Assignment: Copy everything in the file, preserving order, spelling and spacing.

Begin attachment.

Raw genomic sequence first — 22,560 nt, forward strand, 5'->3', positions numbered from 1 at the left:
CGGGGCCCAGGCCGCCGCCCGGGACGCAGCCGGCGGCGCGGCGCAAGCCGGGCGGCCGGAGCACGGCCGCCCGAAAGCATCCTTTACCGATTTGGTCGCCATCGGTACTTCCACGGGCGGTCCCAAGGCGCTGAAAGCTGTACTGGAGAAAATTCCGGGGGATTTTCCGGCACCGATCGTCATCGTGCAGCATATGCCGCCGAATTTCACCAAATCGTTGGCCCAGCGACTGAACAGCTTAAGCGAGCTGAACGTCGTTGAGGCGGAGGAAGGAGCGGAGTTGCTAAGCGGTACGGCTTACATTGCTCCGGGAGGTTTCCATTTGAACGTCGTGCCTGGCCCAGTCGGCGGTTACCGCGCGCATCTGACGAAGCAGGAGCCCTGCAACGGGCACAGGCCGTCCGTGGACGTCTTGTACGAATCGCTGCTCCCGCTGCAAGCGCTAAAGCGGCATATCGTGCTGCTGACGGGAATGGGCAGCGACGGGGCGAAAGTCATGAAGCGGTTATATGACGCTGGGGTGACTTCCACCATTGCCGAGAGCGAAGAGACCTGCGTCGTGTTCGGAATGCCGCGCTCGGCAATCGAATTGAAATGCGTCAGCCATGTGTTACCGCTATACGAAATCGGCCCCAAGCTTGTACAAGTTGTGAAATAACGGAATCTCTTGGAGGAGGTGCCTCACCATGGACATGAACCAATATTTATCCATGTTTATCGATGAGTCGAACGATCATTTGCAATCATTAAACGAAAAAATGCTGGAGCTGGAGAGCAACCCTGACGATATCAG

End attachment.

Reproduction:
Raw genomic sequence first — 22,560 nt, forward strand, 5'->3', positions numbered from 1 at the left:
CGGGGCCCAGGCCGCCGCCCGGGACGCAGCCGGCGGCGCGGCGCAAGCCGGGCGGCCGGAGCACGGCCGCCCGAAAGCATCCTTTACCGATTTGGTCGCCATCGGTACTTCCACGGGCGGTCCCAAGGCGCTGAAAGCTGTACTGGAGAAAATTCCGGGGGATTTTCCGGCACCGATCGTCATCGTGCAGCATATGCCGCCGAATTTCACCAAATCGTTGGCCCAGCGACTGAACAGCTTAAGCGAGCTGAACGTCGTTGAGGCGGAGGAAGGAGCGGAGTTGCTAAGCGGTACGGCTTACATTGCTCCGGGAGGTTTCCATTTGAACGTCGTGCCTGGCCCAGTCGGCGGTTACCGCGCGCATCTGACGAAGCAGGAGCCCTGCAACGGGCACAGGCCGTCCGTGGACGTCTTGTACGAATCGCTGCTCCCGCTGCAAGCGCTAAAGCGGCATATCGTGCTGCTGACGGGAATGGGCAGCGACGGGGCGAAAGTCATGAAGCGGTTATATGACGCTGGGGTGACTTCCACCATTGCCGAGAGCGAAGAGACCTGCGTCGTGTTCGGAATGCCGCGCTCGGCAATCGAATTGAAATGCGTCAGCCATGTGTTACCGCTATACGAAATCGGCCCCAAGCTTGTACAAGTTGTGAAATAACGGAATCTCTTGGAGGAGGTGCCTCACCATGGACATGAACCAATATTTATCCATGTTTATCGATGAGTCGAACGATCATTTGCAATCATTAAACGAAAAAATGCTGGAGCTGGAGAGCAACCCTGACGATATCAG